phil at charon.ipal.net
Wed Aug 26 19:04:19 UTC 1998
william at pacific.net.ph writes:
> Tracing route to w3.hinet.net [188.8.131.52]
> over a maximum of 30 hops:
> 1 138 ms 116 ms 113 ms pi-ph-ts01.pacific.net.ph [184.108.40.206]
> 2 142 ms 111 ms 116 ms pi-ph-gw01.pacific.net.ph [220.127.116.11]
> 3 332 ms 330 ms 340 ms 18.104.22.168
> 4 375 ms 324 ms 328 ms 22.214.171.124
> 5 323 ms 322 ms 339 ms 126.96.36.199
> 6 380 ms 366 ms 365 ms 188.8.131.52
> 7 347 ms 373 ms 374 ms 184.108.40.206
> 8 * * * Request timed out.
> 9 546 ms 529 ms 523 ms 220.127.116.11
> 10 540 ms 532 ms 540 ms 18.104.22.168
> 11 547 ms 556 ms 547 ms w3.hinet.net [22.214.171.124]
> Trace complete.
> Line 8 is always like this and a customer of ours is complaining about it.
> Is this a time out or congestion or something else?
Most likely there is a private address (in one of 10.0.0.0/8, 172.16.0.0/12,
or 192.168.0.0/16) being used there. Tell the customer it is not their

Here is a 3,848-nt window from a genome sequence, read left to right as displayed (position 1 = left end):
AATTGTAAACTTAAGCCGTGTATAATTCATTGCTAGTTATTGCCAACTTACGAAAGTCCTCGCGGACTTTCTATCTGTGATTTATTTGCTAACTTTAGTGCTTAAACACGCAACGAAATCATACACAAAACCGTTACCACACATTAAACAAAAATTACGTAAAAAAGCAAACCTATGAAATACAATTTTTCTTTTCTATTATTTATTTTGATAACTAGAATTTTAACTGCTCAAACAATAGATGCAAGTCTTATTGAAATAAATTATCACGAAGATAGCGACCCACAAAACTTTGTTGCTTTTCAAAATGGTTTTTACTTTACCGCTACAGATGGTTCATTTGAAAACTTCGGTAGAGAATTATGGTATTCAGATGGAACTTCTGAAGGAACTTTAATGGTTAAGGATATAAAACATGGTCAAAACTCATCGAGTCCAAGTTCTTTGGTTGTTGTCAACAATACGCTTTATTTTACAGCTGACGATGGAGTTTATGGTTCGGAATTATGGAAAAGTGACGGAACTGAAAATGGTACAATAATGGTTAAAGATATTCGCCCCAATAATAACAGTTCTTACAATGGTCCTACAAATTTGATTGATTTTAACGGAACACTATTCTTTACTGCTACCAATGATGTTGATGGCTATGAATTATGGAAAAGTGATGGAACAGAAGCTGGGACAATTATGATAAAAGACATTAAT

router and to not worry about it.
Private addresses are often used this way. There are complications to it,
and this is one of those. But it is still commonly done for many links as
there is a huge supply of /30's in that space that can be used over and over
again in the net. Only those engineers responsible for the router need access
to it, and they probably figured that out well before they decided to assign
There is a remote possibility it is filtered or just a very very old router.
Phil Howard | die4spam at anywhere.net no7way61 at spammer0.com stop5795 at s2p5a0m4.org
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